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It’s Democratic debate day in Las Vegas. Here’s what to watch for:

1. Can Hillary Clinton reclaim her undisputed front-runner status? A polling slump over her email scandal and the rise of Bernie Sanders in early state polling has pierced the former shell of inevitability around the former Secretary of State. Sharing a stage with her rivals will be her clearest opportunity to distinguish herself from the pack once again.

2. Will Sanders rise to Clinton’s level? The Vermont Senator has been a critic from the outside, riding a wave of populist discontent in the Democratic Party, but he has yet to establish himself as a truly credible president. The debate may determine whether he’s a real alternative to Clinton, or just forcing her to cater more to her left flank.

3. Martin O’Malley faces a do-or-die moment on the debate stage. He’s campaigned harder and longer than any Democrat in the race, but has struggled under weak fundraising and just-as-weak polling. Positioning himself as a more progressive alternative to Clinton, he’s struggled to catch fire amid Sanders’ rise. If he can’t connect with voters tonight, it’ll likely mark the beginning of the end for his campaign.

4. Who are Lincoln Chaffee and Jim Webb? The two former lawmakers have earned a place on stage simply by virtue of being declared candidates. Neither has extensively campaigned and their name-recognition is close to zero among Democrats. They’re not going to win the nomination, and tonight, they need to provide a reason for an invitation to the next debate.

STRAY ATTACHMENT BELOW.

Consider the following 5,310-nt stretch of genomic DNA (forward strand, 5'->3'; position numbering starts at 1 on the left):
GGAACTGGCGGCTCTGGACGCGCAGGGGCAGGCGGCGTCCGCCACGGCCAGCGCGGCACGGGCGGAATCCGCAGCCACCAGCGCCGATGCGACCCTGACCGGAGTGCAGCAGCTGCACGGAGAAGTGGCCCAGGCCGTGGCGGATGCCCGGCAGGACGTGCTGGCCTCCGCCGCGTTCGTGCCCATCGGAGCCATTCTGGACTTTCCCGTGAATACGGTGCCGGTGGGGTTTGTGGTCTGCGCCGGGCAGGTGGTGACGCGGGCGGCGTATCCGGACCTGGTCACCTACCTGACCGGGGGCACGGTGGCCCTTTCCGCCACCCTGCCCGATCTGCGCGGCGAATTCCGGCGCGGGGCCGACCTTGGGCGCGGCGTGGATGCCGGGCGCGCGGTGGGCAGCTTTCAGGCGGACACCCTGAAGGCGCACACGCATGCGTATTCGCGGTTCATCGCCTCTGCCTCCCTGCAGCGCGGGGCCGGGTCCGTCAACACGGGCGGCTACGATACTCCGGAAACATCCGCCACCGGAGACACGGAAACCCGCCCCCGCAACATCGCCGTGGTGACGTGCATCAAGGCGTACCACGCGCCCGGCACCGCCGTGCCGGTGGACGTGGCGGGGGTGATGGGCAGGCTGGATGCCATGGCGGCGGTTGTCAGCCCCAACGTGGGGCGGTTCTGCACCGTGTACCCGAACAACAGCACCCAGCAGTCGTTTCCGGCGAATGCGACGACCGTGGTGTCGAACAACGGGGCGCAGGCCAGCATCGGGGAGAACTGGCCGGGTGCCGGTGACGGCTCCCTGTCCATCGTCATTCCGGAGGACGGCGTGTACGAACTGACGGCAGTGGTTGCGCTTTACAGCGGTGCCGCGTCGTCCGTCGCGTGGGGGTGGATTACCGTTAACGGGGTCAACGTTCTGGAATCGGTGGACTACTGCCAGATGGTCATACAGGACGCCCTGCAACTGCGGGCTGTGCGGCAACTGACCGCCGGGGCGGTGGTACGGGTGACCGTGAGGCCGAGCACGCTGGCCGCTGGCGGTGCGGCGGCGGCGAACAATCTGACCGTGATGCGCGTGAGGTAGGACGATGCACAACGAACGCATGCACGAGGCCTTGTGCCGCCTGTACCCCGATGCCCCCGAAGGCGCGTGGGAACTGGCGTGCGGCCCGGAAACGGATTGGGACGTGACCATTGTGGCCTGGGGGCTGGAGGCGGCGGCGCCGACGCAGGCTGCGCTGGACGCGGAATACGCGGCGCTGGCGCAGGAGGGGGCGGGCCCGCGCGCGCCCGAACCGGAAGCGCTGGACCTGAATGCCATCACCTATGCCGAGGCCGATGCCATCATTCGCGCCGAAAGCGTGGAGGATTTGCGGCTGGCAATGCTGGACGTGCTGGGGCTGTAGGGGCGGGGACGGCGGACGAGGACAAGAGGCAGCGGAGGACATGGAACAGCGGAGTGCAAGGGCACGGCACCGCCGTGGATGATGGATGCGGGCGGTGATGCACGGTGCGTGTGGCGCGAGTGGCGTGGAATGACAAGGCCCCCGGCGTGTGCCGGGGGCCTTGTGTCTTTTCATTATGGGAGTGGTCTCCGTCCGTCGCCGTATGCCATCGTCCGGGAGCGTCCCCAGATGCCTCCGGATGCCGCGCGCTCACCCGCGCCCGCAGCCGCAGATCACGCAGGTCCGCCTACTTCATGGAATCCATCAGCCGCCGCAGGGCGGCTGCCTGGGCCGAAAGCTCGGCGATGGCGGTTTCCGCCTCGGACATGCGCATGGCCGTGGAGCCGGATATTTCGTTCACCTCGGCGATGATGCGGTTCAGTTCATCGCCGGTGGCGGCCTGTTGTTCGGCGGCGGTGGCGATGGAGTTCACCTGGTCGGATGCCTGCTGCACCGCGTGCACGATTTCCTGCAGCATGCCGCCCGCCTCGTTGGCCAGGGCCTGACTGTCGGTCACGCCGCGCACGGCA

5. Who will strike first? Clinton and the other top two Democrats have been dancing around each other for months as they’ve rolled out conflicting policy proposals and aides have taken pot-shots and one another. But to date they’ve rarely engaged each other head-on. While most expect a more substance-heavy debate—as opposed to the personality-driven slugfest that were the two first Republican contests—it’s in all the Democrats’ interests to strike some blows against their rivals, which is one way of showing life on the debate stage. The open questions are who strikes first, and who lands the sharpest punch.

6. Joe Biden won’t be on stage, but will he be missed? The VP’s very-public mulling of a presidential run has extended for more than two months, and while he’s still incredibly popular with Democrats, will they be happy with their field tonight or be left wanting more?

7. How will Democrats approach President Obama? They’ll all fawn over Obamacare and credit his handling of the economy when he first took office, but expect to see differences over immigration, trade policy, and a range of foreign policy issues from Afghanistan to Syria to Russia. Each candidate is seeking to avoid the label of running Obama’s third term, but breaking too far from him may frustrate the president’s still-loyal base of supporters.

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